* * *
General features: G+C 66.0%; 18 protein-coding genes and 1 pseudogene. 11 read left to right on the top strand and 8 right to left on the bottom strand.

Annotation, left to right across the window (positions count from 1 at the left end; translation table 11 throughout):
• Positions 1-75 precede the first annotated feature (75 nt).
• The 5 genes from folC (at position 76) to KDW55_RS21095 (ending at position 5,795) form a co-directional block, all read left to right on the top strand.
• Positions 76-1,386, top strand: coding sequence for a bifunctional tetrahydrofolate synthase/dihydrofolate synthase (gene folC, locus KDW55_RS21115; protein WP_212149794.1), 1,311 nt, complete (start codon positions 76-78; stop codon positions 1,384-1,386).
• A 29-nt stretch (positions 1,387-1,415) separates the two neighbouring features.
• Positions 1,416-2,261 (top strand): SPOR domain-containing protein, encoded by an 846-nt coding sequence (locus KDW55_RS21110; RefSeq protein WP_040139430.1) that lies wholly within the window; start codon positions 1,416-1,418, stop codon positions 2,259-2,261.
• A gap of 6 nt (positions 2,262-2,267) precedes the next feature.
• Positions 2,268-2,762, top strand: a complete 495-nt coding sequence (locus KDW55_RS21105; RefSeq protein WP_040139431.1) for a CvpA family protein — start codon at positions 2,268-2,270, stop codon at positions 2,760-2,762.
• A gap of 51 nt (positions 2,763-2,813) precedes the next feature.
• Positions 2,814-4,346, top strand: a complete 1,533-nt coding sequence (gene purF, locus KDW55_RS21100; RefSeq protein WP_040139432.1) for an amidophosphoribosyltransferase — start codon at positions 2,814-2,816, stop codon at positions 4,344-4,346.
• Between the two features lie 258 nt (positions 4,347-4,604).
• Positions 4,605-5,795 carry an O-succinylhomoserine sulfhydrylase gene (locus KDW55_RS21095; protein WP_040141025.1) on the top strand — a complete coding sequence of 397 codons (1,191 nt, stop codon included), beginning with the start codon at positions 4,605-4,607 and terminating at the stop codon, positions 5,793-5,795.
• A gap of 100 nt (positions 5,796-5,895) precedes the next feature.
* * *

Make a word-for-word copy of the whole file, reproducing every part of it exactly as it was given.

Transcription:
General features: G+C 66.0%; 18 protein-coding genes and 1 pseudogene. 11 read left to right on the top strand and 8 right to left on the bottom strand.

Annotation, left to right across the window (positions count from 1 at the left end; translation table 11 throughout):
• Positions 1-75 precede the first annotated feature (75 nt).
• The 5 genes from folC (at position 76) to KDW55_RS21095 (ending at position 5,795) form a co-directional block, all read left to right on the top strand.
• Positions 76-1,386, top strand: coding sequence for a bifunctional tetrahydrofolate synthase/dihydrofolate synthase (gene folC, locus KDW55_RS21115; protein WP_212149794.1), 1,311 nt, complete (start codon positions 76-78; stop codon positions 1,384-1,386).
• A 29-nt stretch (positions 1,387-1,415) separates the two neighbouring features.
• Positions 1,416-2,261 (top strand): SPOR domain-containing protein, encoded by an 846-nt coding sequence (locus KDW55_RS21110; RefSeq protein WP_040139430.1) that lies wholly within the window; start codon positions 1,416-1,418, stop codon positions 2,259-2,261.
• A gap of 6 nt (positions 2,262-2,267) precedes the next feature.
• Positions 2,268-2,762, top strand: a complete 495-nt coding sequence (locus KDW55_RS21105; RefSeq protein WP_040139431.1) for a CvpA family protein — start codon at positions 2,268-2,270, stop codon at positions 2,760-2,762.
• A gap of 51 nt (positions 2,763-2,813) precedes the next feature.
• Positions 2,814-4,346, top strand: a complete 1,533-nt coding sequence (gene purF, locus KDW55_RS21100; RefSeq protein WP_040139432.1) for an amidophosphoribosyltransferase — start codon at positions 2,814-2,816, stop codon at positions 4,344-4,346.
• Between the two features lie 258 nt (positions 4,347-4,604).
• Positions 4,605-5,795 carry an O-succinylhomoserine sulfhydrylase gene (locus KDW55_RS21095; protein WP_040141025.1) on the top strand — a complete coding sequence of 397 codons (1,191 nt, stop codon included), beginning with the start codon at positions 4,605-4,607 and terminating at the stop codon, positions 5,793-5,795.
• A gap of 100 nt (positions 5,796-5,895) precedes the next feature.